Interview: Nigel Baptiste

In what ways have new financial banking instruments impacted growth in 2019?

NIGEL BAPTISTE: For most sector players, the impact of new financial instruments is only becoming evident now. Moreover, 2019 has been a year of consolidation, as clients grow more comfortable with different technologies. However, there have not yet been any serious shifts in terms of how banking is done. This has been a transition year for financial systems globally. It will be interesting to observe the impact of Brexit and what developments will arise from recent conversations between the US and China. The Caribbean and many other countries will continue to be affected by ongoing worldwide social and economic developments.

What concrete actions should be taken to boost the number of cashless transactions?

BAPTISTE: The major providers of cash-based services are governments. When they decide to change their operations to cashless and digitalise operations, Caribbean countries will naturally follow suit.

In Trinidad’s case, the government has made some legislative changes towards direct payment into accounts, which will eliminate mailing, cheques and cheque accounts. The government must also consider providing electronic payments to service providers, motivating people to create accounts and making it easier for the financial system to move customers deeper into digital channels. There are many different vehicles available to make transactions cashless, but the most important development will be how governments choose to transform their approach to doing business.

How is the sector preparing for a combination of low growth and high household debt?

BAPTISTE: The banking sector in T&T has been preparing itself for this type of challenge for many years. One way of addressing the problem is digitalisation, which uses a dual approach that is driven by both customers and efficiency.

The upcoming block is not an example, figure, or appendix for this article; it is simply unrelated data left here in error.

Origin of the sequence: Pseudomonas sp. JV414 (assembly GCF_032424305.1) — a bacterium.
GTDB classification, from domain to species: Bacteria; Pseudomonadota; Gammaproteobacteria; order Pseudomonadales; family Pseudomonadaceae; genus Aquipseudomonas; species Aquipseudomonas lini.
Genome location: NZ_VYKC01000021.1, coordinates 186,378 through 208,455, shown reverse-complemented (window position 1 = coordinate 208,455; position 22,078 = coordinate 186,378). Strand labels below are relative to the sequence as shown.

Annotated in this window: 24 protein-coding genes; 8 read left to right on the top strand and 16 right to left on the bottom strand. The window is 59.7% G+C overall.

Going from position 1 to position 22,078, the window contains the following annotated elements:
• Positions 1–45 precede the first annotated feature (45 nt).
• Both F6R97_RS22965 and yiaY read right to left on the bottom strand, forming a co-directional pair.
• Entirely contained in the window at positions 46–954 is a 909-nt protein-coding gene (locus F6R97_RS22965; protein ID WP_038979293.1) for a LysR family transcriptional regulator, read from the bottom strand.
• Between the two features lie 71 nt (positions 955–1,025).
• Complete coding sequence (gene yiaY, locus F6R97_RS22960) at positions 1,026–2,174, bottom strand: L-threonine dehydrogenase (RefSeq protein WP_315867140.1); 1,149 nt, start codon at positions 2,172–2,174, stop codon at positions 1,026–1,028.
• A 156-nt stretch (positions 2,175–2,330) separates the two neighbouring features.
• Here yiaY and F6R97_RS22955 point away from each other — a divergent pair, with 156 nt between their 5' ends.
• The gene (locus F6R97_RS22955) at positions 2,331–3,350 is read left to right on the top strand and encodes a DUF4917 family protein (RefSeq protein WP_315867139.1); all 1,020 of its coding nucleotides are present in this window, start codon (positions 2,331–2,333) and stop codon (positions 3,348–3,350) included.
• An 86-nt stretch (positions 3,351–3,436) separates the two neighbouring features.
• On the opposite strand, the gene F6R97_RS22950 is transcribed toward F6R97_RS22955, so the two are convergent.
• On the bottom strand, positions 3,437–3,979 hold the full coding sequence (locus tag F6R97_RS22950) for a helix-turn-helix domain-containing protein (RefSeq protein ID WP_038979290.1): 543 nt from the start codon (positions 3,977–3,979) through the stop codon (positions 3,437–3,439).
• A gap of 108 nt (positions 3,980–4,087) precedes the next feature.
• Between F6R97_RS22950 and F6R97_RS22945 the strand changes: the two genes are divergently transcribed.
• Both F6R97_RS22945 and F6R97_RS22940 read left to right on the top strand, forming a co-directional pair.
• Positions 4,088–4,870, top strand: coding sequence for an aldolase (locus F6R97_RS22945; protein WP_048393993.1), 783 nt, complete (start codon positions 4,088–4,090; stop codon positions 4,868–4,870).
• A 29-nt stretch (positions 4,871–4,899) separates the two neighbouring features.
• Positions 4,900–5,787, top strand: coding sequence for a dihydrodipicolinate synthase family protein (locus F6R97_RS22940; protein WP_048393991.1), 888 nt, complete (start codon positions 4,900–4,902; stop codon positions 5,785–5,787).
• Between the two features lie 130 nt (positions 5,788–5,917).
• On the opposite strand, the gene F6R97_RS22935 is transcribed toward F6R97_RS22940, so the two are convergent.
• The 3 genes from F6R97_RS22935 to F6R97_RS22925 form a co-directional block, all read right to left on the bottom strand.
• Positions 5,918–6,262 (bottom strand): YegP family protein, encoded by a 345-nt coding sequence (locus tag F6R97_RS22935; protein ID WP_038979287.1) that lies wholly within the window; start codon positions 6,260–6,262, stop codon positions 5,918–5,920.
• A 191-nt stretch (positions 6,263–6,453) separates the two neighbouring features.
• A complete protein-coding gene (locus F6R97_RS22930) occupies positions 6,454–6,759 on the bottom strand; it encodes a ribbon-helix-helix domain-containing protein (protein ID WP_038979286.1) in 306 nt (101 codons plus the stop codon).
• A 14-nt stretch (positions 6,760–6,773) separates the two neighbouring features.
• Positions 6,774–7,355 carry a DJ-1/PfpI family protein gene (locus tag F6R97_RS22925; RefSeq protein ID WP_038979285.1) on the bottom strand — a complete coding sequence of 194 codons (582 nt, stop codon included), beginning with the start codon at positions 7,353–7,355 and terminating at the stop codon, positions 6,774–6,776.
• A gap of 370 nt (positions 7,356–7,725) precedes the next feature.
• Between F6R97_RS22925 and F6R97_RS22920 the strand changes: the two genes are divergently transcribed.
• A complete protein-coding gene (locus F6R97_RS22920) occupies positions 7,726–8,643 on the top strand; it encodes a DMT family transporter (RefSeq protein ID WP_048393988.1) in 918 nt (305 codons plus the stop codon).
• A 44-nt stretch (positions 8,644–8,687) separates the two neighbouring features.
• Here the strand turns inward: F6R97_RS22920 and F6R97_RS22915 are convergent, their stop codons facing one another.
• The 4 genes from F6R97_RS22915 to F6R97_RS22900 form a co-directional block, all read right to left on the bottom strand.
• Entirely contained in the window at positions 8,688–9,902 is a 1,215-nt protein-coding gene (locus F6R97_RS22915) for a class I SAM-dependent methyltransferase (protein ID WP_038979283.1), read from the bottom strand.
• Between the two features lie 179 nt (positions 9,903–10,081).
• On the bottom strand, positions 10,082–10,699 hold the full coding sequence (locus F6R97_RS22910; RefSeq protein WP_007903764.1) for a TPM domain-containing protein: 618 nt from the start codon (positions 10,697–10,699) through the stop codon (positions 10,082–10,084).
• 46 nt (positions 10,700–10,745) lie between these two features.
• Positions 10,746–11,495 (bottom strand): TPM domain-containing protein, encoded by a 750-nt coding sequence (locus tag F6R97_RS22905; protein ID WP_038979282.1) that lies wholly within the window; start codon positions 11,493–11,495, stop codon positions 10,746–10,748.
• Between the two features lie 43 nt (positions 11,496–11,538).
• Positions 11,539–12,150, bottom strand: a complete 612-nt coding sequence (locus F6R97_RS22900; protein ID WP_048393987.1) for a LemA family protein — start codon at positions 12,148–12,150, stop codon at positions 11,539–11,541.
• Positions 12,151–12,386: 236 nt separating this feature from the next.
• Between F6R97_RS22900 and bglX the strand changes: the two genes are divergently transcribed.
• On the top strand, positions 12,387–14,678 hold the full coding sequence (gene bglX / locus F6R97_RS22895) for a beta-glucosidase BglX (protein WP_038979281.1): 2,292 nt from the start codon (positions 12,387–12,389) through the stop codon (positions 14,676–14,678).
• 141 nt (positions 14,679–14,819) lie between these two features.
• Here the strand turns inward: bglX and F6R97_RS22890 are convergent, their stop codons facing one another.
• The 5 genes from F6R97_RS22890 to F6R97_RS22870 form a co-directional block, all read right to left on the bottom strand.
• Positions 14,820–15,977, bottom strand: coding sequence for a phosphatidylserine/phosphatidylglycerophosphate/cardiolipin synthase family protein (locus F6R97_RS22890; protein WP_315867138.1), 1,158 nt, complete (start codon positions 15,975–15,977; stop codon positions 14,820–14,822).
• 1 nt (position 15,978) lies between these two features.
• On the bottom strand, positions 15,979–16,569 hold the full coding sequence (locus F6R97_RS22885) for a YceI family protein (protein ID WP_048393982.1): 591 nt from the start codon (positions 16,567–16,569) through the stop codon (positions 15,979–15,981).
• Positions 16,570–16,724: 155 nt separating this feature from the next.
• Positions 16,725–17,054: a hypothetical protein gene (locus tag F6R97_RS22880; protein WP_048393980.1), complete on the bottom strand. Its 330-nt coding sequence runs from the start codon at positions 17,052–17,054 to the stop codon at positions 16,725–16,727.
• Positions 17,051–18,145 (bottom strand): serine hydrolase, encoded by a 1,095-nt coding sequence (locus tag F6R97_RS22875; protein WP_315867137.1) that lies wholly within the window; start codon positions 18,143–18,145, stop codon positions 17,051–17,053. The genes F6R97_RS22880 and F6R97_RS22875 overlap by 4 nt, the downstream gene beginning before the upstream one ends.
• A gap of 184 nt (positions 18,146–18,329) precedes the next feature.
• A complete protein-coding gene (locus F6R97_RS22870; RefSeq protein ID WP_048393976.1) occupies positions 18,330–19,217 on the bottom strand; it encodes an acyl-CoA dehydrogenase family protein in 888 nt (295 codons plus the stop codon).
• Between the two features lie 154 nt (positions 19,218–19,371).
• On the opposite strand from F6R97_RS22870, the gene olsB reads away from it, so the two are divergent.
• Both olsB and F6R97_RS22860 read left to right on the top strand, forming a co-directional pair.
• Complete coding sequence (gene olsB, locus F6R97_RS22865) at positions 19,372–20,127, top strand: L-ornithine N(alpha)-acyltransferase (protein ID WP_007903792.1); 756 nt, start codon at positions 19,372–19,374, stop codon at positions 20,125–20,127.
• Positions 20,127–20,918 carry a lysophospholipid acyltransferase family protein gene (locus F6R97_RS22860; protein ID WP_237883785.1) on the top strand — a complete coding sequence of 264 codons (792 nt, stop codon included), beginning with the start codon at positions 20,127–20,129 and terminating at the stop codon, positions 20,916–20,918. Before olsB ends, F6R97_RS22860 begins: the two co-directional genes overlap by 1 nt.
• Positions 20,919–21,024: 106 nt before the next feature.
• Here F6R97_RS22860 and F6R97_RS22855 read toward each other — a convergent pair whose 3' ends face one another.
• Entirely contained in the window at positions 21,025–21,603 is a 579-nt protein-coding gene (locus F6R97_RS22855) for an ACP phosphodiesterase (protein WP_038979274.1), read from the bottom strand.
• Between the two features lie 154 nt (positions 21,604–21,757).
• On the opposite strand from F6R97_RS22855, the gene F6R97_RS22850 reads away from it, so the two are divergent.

Currently, banks are readily prepared to restructure relationships and look at cash flows, making sure that all dealings with clients can withstand high levels of household debt and slow economic growth. That way, both client and bank finances are more sustainable. Low growth is not necessarily a bad thing, and may enable an overall re-evaluation of what we, as a country, are doing.

In an environment with high growth, there can be little time to stop and reflect, while in low-growth environments we must focus on the essentials. Banks and clients alike have been optimising operations, and when Trinidad emerges from this period our institutions will be stronger.

Where is the banking sector positioning itself with regard to the rollout of e-money solutions?

BAPTISTE: Providers such as WiPay have developed technology and identified a need that the banking sector has not been providing. While we could try to replicate what they are doing, it is easier to establish mutually beneficial partnerships with them.

There have always been clients who are less comfortable with newer technologies and rely on in-person and relationship-based banking services. We do not expect this to change. However, we also have a new generation of customers who do not want to come to the bank and who would rather do their business on their own schedules.

Banks, therefore, have no choice but to bridge the two types of clients. Some have tried to push people into digital channels, and in some cases this has led to negative fallout and lost clients. The smartest approach is to offer a variety of different channels, so that when users change and evolve, banks can work with them as opposed to coercing them.